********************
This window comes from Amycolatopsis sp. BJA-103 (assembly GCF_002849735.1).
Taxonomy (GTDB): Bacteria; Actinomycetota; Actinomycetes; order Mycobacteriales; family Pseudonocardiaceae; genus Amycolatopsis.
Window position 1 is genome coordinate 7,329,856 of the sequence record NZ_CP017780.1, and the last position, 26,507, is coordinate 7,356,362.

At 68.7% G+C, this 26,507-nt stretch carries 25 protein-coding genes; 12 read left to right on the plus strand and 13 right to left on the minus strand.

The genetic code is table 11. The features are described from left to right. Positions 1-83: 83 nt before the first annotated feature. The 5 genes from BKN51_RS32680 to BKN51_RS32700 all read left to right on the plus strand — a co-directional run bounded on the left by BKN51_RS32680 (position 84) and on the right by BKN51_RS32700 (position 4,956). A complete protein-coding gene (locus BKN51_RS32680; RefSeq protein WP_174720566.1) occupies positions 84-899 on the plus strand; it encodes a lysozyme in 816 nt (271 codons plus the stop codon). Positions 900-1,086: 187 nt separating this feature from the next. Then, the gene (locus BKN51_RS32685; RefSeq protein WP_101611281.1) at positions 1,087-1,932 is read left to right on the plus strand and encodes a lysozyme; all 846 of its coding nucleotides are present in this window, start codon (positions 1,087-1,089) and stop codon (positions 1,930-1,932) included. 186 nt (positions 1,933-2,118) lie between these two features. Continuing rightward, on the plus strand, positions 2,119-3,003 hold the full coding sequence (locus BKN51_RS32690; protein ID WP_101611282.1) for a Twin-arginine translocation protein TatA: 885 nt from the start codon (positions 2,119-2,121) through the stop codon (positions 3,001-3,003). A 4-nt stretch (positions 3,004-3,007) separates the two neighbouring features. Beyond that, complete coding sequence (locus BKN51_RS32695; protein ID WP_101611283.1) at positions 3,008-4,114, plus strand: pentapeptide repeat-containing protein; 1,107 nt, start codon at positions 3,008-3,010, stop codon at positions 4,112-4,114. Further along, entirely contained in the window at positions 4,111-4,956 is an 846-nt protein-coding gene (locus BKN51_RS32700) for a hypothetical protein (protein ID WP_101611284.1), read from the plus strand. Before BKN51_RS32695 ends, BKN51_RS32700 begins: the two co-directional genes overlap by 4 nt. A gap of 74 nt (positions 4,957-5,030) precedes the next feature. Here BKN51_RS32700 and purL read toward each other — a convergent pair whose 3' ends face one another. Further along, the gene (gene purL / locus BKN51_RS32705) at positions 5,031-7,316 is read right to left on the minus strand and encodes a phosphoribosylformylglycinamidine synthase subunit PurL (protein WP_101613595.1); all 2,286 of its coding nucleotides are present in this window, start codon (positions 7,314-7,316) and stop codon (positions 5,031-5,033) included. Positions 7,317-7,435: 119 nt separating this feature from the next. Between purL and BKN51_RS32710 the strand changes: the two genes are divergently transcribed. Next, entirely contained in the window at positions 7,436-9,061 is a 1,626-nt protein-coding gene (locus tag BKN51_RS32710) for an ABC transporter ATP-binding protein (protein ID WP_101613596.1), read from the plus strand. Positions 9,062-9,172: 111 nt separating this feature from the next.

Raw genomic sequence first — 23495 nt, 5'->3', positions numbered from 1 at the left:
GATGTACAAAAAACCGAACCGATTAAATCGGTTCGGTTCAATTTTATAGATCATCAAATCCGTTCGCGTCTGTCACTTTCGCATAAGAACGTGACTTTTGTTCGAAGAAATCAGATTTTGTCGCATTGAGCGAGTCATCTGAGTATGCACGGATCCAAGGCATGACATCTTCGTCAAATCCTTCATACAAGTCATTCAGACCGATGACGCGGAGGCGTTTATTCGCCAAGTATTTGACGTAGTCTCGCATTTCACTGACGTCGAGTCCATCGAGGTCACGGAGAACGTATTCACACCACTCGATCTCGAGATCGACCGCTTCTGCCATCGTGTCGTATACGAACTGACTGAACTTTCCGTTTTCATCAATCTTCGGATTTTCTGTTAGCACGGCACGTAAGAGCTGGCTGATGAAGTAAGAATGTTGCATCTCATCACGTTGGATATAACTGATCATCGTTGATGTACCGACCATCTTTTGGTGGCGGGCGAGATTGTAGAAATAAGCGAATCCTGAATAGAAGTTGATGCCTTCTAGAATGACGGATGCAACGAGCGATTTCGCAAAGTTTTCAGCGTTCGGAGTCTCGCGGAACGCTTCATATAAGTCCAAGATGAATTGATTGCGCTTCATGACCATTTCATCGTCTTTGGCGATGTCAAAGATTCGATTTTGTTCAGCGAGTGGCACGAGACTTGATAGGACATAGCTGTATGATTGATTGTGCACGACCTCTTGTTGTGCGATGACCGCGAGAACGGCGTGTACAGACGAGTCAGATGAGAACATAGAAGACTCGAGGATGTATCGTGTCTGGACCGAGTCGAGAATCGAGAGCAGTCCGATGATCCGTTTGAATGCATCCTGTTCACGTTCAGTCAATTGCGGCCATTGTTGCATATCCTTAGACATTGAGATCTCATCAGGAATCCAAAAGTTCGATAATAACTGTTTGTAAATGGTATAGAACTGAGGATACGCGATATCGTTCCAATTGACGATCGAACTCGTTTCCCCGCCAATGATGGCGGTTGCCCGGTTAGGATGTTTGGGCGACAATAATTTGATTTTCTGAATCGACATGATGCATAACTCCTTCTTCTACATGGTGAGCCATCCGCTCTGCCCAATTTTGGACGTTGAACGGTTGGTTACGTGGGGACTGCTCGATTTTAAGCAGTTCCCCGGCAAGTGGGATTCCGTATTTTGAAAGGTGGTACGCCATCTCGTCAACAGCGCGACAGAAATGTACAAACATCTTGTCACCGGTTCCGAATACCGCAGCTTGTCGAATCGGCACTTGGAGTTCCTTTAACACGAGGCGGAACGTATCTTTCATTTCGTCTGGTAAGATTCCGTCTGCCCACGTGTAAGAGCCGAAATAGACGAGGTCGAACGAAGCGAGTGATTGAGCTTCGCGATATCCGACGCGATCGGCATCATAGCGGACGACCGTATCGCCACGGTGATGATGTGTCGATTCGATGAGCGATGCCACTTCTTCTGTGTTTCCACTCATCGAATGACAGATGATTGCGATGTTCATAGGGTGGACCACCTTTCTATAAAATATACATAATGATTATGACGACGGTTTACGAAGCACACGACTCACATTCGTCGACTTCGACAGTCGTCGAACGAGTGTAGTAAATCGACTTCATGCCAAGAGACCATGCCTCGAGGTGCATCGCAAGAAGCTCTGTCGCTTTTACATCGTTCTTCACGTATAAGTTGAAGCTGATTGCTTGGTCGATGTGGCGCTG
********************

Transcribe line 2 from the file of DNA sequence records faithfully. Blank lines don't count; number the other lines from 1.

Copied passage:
Taxonomy (GTDB): Bacteria; Actinomycetota; Actinomycetes; order Mycobacteriales; family Pseudonocardiaceae; genus Amycolatopsis.